-On this album again, your lyrics speak about different galaxies, the moon and the sun and the ocean. On the other hand though, they address serious world issues. Could we say that you’re creating your own little universe, that isn’t scared to stare the demon in the eye?
I like that, I guess so. I think that this album has a lot more personal subjects, that I feel are relatable to a wider audience, especially to women. I just realized, that if I wanted to write songs I felt strongly about, they needed to be about strong subjects, that meant something to me. The songs on the album definitely represent me coming into womanhood and dealing with traumas and dealing with things that I’ve been through and hoping that people can relate.
-It seems like you manage to write heavyweight songs around social and political issues but keeping your peace too. Is that a balance act sometimes?
Definitely! And I don’t always get it right. Sometimes I pull into deep pits of sadness as well, but I think that’s all part of it. You kind of have to accept that. Also, the balancing act also comes in the form of understanding how to engage with my fans and the audience and their emotions. Because they feel very strongly about my songs and tend to feel strongly about me and I, first of all, don’t ever want to have some sort of messiah complex feeling like I can change the world or something, because I don’t feel like that way at all. And I want people to just see me as a human being. And I also need to protect myself from people who elevate me onto a very high level of being an angel or this or that. I’m really rejecting that. I’m being uncompromisingly myself and I’m trying to make people see my humanness. I’m not trying to create a perfect image of myself. I’m not perfect, I’m not pure, I’m not angelic or whatever people describe me as. I’m just a human being with problems and issues and I want to be respected as that, you know?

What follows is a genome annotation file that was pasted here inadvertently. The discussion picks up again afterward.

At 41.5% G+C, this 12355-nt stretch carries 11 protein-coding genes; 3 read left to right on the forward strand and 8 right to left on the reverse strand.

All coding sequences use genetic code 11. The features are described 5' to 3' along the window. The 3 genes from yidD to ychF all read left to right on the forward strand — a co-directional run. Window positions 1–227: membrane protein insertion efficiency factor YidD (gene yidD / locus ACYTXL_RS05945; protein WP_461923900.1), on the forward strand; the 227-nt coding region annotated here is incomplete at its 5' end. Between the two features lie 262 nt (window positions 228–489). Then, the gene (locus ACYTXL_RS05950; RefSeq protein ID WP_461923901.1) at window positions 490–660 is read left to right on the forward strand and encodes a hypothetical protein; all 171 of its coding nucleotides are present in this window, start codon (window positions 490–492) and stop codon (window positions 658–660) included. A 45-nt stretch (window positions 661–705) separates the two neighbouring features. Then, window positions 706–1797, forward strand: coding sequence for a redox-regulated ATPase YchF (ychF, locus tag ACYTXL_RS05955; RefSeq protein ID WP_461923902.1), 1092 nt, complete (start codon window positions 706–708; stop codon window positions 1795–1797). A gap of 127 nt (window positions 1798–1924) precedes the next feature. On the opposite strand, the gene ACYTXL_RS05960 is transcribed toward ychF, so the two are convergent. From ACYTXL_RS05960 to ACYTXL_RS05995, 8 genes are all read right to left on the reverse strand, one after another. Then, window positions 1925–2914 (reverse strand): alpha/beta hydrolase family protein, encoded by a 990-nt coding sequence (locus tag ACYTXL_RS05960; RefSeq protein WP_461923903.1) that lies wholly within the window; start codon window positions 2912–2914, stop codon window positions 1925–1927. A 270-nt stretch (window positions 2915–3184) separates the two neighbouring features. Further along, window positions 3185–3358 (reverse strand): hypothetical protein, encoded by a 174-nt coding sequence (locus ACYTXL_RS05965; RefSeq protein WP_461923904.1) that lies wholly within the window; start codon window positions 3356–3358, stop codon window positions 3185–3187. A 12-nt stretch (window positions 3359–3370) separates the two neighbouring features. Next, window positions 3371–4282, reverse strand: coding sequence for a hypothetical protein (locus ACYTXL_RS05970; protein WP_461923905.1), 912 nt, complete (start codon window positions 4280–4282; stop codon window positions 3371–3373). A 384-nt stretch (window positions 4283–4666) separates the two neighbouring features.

-Surely the release date being international Women’s Day didn’t happen by chance?